Rondo and Bob documentary explores what you leave behind

Rondo and Bob - Courtesy October Coast and Electric Entertainment
Rondo and Bob - Courtesy October Coast and Electric Entertainment /

“The evil that men do lives after them,” Robert Burns repeats the quote from Julius Caesar in the documentary Rondo and Bob as he struggles to imitate the emotions of Marc Antony in a school play. It might seem like a throwaway line, but the flashback scene provides insight into a young man whose instrumental work and talent made Tobe Hooper‘s 1974 horror film Texas Chainsaw Massacre so successful.

The famous quote from William Shakespeare is frighteningly relatable. The memories of human decency and kindness become pleasant shadows in the mind while greed, corruption, selfishness, and cowardice wreak generational harm all over the world. It also speaks true to the message of the film. Inner beauty and talent become lost in a sea of negativity and spiteful bullying. Rondo and Bob highlights the talent of two men whose contributions to the world of horror are valued by many and yet run the risk of being forgotten.

Written and directed by Joe O’Connell, Rondo and Bob explores the passion of the late Robert “Bob” Burns (reenacted by Ryan Williams) with the journalist-turned-actor Rondo Hatton (reenacted by Joseph Middleton) as separate yet interconnected sagas of two icons who never met. Through its use of dramatic reenactment, archived footage and interviews with knowledgeable individuals, Rondo and Bob examines the men behind the magic and reminds us that their legacies must be treasured.

Best known for his work in horror films like Texas Chainsaw Massacre, The Hills Have Eyes, Tourist Trap (one of my favorite horror movies–the mannequins are so creepy) and Re-Animator, Bob Burns had all the outward appearances of someone who “fit in” to society. The public didn’t see a man who felt like an outsider because of his internal struggles with mental health and the stigmas created by social conventions.

Rondo and Bob
Rondo and Bob – Courtesy October Coast and Electric Entertainment /

Rondo and Bob tells the story of two men who never met but whose lives became intertwined. 

It was the feeling of being an outsider and struggling with inner “ugliness” that drew him to Rondo Hatton, a veteran and former journalist for the Tampa Tribune who was diagnosed with acromegaly during World War I. Acromegaly is a rare condition in which the body produces too much growth hormone. Hatton’s hands, legs, and face grew out of proportion with the rest of his body. This left the kind man vulnerable to the abuse of family and strangers, who saw him as a monstrous oddity.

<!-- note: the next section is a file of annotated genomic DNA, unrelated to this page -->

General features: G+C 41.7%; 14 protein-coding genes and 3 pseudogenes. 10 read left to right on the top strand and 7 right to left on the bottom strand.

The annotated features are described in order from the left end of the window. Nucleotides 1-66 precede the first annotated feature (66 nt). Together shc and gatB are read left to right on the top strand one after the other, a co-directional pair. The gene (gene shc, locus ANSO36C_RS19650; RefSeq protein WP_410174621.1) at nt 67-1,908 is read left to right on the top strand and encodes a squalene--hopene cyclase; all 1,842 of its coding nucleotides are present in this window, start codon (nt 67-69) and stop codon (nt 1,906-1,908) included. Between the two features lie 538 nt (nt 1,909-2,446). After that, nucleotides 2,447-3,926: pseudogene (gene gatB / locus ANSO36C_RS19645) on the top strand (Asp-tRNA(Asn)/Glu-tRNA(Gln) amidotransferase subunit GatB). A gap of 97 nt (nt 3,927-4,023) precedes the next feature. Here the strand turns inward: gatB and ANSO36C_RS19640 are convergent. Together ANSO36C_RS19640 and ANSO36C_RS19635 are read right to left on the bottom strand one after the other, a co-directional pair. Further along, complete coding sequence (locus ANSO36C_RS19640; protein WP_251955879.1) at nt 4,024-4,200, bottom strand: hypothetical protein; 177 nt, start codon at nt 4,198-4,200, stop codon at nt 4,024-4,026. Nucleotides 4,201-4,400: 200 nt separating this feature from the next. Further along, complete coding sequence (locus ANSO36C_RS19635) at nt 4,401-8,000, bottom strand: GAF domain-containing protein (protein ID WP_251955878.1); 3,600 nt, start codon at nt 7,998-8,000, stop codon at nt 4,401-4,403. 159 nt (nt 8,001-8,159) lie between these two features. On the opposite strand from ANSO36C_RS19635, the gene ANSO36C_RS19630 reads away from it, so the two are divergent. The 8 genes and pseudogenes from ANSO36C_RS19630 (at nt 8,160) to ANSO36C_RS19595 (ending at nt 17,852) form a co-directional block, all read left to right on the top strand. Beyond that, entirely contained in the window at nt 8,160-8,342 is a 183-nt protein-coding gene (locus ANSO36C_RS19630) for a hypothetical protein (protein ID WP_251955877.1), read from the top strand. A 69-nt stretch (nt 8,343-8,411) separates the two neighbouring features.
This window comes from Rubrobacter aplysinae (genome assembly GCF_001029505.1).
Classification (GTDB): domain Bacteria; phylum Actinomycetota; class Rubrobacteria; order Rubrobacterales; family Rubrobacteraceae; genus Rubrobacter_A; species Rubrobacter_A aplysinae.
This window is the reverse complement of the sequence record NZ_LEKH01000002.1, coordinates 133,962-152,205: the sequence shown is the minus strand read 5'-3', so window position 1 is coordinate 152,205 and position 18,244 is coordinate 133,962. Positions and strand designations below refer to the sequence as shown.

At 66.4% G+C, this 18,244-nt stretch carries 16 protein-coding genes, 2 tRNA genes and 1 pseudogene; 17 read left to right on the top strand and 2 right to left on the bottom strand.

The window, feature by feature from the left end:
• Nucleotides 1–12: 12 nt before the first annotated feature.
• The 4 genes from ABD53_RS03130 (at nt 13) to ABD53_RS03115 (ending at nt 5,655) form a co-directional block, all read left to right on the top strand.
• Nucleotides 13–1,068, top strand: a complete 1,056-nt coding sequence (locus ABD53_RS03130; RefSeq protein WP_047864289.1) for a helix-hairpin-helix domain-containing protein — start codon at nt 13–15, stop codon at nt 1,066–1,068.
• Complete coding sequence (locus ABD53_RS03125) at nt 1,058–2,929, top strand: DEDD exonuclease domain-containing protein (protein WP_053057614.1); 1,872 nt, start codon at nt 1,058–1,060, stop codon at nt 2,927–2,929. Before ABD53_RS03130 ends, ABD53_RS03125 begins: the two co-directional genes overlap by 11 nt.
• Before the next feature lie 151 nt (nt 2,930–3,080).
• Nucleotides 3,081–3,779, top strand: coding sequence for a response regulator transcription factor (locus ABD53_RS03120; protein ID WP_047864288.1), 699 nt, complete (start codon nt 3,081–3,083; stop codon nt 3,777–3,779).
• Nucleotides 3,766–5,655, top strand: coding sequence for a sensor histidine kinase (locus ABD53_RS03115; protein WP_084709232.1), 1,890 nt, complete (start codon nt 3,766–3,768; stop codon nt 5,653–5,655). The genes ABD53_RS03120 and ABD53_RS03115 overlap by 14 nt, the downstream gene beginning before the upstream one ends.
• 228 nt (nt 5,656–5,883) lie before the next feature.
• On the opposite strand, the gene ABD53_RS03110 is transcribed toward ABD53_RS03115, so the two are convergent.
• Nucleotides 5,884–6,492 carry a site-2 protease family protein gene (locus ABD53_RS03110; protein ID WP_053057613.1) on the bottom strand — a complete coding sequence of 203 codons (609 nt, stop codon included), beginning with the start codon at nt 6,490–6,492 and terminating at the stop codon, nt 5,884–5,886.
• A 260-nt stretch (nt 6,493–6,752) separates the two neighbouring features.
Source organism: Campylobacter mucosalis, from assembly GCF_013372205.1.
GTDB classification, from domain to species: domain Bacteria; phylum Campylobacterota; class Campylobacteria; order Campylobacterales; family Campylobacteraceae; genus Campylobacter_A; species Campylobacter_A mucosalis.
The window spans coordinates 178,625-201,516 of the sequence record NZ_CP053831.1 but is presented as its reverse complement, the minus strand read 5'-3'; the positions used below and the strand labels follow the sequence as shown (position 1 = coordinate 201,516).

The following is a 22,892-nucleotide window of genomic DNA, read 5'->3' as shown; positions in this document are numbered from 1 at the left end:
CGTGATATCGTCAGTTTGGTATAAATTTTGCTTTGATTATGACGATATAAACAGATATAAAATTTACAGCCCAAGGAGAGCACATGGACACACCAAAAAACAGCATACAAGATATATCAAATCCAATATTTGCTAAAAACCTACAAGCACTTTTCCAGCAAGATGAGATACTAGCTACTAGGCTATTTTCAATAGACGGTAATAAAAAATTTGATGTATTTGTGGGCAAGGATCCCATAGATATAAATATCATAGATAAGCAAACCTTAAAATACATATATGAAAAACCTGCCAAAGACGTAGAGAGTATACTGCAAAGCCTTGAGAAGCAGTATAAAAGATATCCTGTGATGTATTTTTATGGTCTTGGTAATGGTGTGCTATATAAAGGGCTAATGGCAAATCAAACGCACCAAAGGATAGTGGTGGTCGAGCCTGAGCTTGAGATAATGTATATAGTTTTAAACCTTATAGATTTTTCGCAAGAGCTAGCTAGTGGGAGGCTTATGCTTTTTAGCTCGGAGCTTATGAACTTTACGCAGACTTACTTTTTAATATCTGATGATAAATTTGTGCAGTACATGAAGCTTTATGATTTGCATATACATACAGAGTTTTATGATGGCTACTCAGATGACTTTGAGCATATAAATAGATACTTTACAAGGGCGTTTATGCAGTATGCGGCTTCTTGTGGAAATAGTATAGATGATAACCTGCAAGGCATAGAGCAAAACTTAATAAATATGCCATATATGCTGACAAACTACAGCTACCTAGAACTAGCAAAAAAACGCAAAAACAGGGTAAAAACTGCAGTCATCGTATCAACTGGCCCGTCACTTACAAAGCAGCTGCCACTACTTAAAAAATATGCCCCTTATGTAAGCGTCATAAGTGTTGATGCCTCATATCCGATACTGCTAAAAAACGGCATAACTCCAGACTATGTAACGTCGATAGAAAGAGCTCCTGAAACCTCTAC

After marrying his second wife Mae (reenacted by Kelsey Pribilski) and finding much-deserved happiness, Hatton moved to Hollywood and put his unique features to work, appearing as the Creeper in the ninth Sherlock Holmes film The Pearl of Death. Rondo played the Creeper in two other films and had several uncredited acting roles.

Rondo Hatton died of a heart attack at the age of 51 in 1946. In the 1960s, Burns attended the University of Texas and edited the Texas Ranger humor magazine. He discovered Rondo and became an expert on the man’s life. In scenes depicted in the documentary, Burns reached out to the teachers, friends, family, and coworkers who knew Rondo best. The documentary explores his determination to honor and remember the man he saw so much of himself in.

“My belief is that he (Burns) saw something of himself in him,” said O’Connell in an interview with the Austin American Statesman. “He saw Rondo’s outer ugliness as a manifestation of his (Burns) inner ugliness.”

Rondo and Bob
Rondo and Bob – Courtesy October Coast and Electric Entertainment /

I wasn’t quite sure what to make of Rondo and Bob at first, but it didn’t take long for the pieces to fall into place and for the documentary to snare my interest. The film’s conclusion is emotional because through the personal stories of Rondo Hatton and Bob Burns, O’Connell made me re-examine the superficial ways we are conditioned to see other people and ourselves. I also gained a new appreciation for the work art directors put into cinema; without them, films just wouldn’t work.

When we celebrate and remember iconic movies, especially in horror, we often direct all of our attention and praise to the onscreen monsters and icons like Jason Voorhees, Leatherface, and Michael Myers. Sometimes we forget to look at all the people who make our greatest fears and our favorite characters come to life through film.

It’s easy to remember the wickedness and cruelness of this world. “The evil men do lives after them. The good is oft interred with their bones.” Rondo and Bob is a reminder that just as much good people do during their lifetimes live after them as well. Those closest to Rondo passed down stories from his life to people who never even met him but who will treasure the impact he made on them and on cinema. Many remember Robert Burns as an eccentric outsider. Others treasure him for the art and tone he created for some of the most iconic films in horror and the personal ways he impacted their lives.

Some individuals touch others in unexpected and meaningful ways. It’s up to us to pass down their legacy, and O’Connell’s documentary Rondo and Bob succeeds in honoring two men whose impacts in horror will be forgotten.

Next. Cleanin’ Up the Town: Remembering Ghostbusters is a great documentary. dark

Rondo and Bob will be available on streaming platforms June 7 from Electric Entertainment. Will you be watching? Let us know in the comments!